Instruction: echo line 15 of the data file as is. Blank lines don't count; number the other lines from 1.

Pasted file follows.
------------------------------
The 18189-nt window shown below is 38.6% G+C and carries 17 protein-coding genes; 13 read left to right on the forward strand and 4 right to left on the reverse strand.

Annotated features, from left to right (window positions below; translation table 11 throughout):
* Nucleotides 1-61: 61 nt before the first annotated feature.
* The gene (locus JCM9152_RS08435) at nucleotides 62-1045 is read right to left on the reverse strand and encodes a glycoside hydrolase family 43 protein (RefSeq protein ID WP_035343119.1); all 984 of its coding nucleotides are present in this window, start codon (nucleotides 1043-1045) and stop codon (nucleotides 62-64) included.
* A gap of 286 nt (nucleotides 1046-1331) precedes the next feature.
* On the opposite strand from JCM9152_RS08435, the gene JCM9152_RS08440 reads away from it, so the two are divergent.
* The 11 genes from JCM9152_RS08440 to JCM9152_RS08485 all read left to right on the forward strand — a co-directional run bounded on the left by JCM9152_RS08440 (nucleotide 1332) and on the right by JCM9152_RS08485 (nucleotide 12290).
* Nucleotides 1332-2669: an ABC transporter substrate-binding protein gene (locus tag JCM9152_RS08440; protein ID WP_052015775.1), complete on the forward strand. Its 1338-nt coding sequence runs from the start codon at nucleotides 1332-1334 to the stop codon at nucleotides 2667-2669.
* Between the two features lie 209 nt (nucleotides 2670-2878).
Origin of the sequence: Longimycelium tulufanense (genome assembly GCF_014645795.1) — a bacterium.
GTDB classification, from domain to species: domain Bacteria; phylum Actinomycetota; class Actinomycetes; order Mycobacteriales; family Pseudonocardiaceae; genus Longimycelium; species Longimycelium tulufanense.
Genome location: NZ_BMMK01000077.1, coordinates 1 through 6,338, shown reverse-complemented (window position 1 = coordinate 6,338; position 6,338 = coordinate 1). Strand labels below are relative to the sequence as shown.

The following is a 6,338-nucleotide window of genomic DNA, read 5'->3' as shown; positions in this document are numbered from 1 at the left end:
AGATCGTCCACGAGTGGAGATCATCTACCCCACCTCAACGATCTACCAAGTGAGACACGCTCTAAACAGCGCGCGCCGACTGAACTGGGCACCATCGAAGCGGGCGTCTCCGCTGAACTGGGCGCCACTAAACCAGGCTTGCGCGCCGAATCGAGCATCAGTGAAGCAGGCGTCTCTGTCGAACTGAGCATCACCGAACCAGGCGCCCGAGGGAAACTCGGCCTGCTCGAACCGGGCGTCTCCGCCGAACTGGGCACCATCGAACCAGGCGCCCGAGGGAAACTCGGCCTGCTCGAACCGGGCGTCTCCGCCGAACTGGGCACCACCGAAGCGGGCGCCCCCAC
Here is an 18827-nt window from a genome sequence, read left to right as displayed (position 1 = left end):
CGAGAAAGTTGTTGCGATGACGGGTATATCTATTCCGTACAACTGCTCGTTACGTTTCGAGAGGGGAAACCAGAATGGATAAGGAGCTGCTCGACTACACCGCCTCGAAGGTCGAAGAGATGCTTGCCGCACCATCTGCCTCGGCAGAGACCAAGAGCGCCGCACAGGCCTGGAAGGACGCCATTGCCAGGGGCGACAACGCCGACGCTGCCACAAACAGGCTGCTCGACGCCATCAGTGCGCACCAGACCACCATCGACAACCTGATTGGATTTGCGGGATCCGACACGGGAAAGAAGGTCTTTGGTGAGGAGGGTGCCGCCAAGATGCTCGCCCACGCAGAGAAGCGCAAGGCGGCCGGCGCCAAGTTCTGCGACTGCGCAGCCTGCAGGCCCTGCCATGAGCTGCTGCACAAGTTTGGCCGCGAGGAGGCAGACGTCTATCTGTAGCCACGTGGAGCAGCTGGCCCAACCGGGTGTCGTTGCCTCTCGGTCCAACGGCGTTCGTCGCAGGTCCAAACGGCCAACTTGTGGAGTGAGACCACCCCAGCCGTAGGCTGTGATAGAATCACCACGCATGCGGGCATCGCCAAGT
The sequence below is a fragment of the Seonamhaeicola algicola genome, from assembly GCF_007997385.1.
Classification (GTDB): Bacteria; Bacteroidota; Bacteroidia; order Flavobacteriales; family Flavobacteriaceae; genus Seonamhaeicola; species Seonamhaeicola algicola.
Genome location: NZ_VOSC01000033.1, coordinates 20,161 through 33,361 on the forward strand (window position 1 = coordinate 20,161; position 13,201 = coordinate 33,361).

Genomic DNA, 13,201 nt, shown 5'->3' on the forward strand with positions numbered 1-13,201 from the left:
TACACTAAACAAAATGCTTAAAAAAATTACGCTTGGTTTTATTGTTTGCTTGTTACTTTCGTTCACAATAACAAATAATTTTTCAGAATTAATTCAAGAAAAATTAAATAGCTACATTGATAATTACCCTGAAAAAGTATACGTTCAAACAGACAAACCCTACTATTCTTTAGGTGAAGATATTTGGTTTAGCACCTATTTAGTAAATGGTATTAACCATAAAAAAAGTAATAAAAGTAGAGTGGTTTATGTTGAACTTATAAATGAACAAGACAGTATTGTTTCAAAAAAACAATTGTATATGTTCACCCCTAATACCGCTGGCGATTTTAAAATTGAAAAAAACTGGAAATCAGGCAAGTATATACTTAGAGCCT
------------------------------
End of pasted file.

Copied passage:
Here is an 18827-nt window from a genome sequence, read left to right as displayed (position 1 = left end):